Resident-developers bring Capitol Hill Cohousing project to 12th Ave

Some of the future residents — and current developers — of the Capitol Hill Cohousing project (Image: CHS)

Imagine if every design review for a multi-family development on Capitol Hill also included a picture of the people who will eventually live there. Wednesday night, a group of not-so-greedy, east side — of 12th Ave — developers who have come together to create an urban cohousing project that could be the first of its kind in Seattle will present their plans for a new six-story-plus mixed-use project to the East Design Review Board.

“It’s about creating the village,” Mike Mariano, principal at Schemata Workshop, the Capitol Hill architecture company he helped found with wife Grace Kim, the design firm behind the project, and the future tenant of the building’s commercial space.


The “Living Building” diagram of the cohousing project (Image: Schemata)

Mariano, Kim and their family are also future residents along with seven other committed families and individuals who are planning to live in the new building they say is built to emphasize community, collaboration and eco-efficiency. With seven of the nine planned units claimed, there is room for two more — possibly more if the project is built to its maximum thanks to Living Building bonuses that could put it at 12 living spaces.

You will be living, if Schemata’s project moves forward as planned, in a four to five-story mixed-use building designed, like Madison’s Bullitt Center, to achieve the low-energy Living Building status. Your kitchen will look out into your neighbors’ kitchens. The roof will be given over to an urban farm. There will be a communal area for meals and meetings. If you drive, you will park on the street.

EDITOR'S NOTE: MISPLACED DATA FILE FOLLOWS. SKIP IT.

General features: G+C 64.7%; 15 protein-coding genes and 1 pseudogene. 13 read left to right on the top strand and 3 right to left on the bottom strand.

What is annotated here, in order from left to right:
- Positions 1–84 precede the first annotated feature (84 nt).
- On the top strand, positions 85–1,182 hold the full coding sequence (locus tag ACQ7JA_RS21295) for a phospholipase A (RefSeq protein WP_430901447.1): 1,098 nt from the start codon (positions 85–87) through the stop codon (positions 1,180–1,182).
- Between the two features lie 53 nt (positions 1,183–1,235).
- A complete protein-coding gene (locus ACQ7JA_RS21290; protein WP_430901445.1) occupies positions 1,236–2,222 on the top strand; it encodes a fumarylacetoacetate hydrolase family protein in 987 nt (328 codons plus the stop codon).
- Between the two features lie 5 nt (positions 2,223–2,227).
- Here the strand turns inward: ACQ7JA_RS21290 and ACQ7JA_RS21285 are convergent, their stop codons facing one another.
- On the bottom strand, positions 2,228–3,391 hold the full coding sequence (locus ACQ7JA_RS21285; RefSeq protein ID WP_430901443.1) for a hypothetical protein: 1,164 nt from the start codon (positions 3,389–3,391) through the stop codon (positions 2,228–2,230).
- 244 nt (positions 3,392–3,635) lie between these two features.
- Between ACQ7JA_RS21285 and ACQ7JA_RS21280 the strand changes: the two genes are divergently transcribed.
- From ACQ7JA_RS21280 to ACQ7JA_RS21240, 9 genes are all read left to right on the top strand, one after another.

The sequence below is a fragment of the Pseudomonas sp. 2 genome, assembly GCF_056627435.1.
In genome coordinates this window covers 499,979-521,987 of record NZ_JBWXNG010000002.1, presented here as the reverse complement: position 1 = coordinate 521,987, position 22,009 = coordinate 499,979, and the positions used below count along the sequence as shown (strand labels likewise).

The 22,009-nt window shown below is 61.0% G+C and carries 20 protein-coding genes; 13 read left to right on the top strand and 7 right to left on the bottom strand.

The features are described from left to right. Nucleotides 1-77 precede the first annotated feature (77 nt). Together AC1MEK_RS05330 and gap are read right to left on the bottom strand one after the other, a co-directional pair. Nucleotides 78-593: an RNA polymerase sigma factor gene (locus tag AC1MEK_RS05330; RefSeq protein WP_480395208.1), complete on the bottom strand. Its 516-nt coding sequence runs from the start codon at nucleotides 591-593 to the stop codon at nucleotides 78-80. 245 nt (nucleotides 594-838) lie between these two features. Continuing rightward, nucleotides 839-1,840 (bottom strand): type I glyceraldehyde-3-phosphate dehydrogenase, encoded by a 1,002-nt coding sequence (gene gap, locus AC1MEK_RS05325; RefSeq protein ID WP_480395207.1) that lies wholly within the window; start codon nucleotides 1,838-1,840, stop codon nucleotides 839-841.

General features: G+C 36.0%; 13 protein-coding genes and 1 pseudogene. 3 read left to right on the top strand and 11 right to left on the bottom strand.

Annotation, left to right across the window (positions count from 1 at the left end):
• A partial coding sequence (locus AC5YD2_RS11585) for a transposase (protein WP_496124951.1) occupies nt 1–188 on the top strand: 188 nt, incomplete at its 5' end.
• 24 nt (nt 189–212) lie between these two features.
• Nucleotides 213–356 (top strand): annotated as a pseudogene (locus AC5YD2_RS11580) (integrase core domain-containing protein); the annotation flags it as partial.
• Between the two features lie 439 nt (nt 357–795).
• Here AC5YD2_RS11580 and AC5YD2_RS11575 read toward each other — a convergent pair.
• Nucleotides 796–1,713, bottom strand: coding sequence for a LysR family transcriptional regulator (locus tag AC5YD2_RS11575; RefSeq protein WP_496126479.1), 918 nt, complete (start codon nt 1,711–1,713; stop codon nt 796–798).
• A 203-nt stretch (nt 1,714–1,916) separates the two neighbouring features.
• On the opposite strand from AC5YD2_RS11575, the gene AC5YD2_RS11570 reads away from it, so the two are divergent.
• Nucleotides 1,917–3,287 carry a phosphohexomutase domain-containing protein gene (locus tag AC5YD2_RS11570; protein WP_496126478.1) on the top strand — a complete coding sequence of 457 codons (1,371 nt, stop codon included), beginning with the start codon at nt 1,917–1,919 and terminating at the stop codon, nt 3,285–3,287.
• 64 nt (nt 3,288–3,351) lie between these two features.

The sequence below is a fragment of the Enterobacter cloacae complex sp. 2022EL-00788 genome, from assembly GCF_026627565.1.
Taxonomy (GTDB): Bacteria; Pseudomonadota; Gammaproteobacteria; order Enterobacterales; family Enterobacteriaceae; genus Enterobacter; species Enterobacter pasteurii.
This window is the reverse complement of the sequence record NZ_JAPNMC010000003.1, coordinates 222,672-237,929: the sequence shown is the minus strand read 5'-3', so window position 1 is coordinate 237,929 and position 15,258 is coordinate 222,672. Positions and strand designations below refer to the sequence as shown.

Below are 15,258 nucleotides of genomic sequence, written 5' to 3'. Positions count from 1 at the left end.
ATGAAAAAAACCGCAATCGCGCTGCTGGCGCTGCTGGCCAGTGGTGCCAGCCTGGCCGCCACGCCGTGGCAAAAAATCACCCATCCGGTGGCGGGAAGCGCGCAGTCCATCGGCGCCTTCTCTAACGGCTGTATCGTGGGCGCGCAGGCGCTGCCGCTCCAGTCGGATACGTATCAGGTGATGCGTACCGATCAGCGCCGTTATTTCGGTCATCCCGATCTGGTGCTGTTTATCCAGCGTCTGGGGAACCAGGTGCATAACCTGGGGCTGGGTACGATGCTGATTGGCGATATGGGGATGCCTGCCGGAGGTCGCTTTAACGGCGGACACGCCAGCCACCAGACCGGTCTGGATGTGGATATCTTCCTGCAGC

Project: 1720 12th Ave  map
Review Meeting: June 13, 6:30 pm
  Seattle University Student Center 210
  901 12th Ave  map
  Multipurpose Room
Review Phase: EDG–Early Design Guidance
Project Number: 3013374 permit status | notice
Planner: Shelley Bolser

The preferred massing scheme for the project — including bonus height (Image: Schemata)

“It’s physically designed to encourage interaction but it’s about community *and* privacy,” said Sheila Hoffman, a future resident of the building and a Capitol Hill resident since 1979.

“We’re urbanites,” Hoffman said about her and her husband’s decision to be part of the project . “We’re not interested in the places where you usually find co-housing.”

Here is how Schemata describes the project in the design review packet (the full document can be found at the bottom of this post) that will be presented Wednesday night.

The property is being developed around the Danish model of “cohousing”, a term that simply applies to the concept of future residents intentionally organizing and collectively building a community. This specific group began meeting in Spring 2010 with the interest in developing a highly sustainable, urban community in a central Capitol Hill location. The physical building is very similar to any other multi-family building, with the addition of extensive common areas that provide for opportunities to create a stronger sense of community within. This occurs through a regularly occurring “supper club”, shop space, laundry room, guest room, and outdoor common areas. Future residents have already committed to sustainability at multiple levels. We believe this project will have a positive impact on Capitol Hill goals for neighborhood sustainability as a high-performance energy and water district (or, “ecodistrict”), as well as making small steps toward building strength and resiliency in our city.

The building in 1919 — the year it was built

Mariano acquired the 12th Ave property currently home to Schemata and Lucky Devil Tattoo for $975,000 in 2008 with plans to build a short-term, container-housing project at the location before eventually embarking on the much more significant cohousing project. The container-housing project has been punted and, instead, Mariano is moving forward with the cohousing project now. The 1919 building has a place in Capitol Hill’s auto row history and through the years has been used for everything from a repair shop to a magnet store. While frequently an advocate for historical preservation in the neighborhood, Mariano said the condition of the building makes it inappropriate for preservation and the structure falls a half-block outside of the Pike/Pine Conservation District making it ineligible for conservation bonuses such as extra height. Instead, the emphasis is on the Living Building opportunity.

To make way, Lucky Devil will be on the move. The nearby market and the People’s Republic of Koffee buildings will remain as-is and aren’t part of the development parcel. First, however, the Capitol Hill Cohousing project must hash out details of financing and building the structure and then renting it back to the residents. The framework makes each future resident a developer.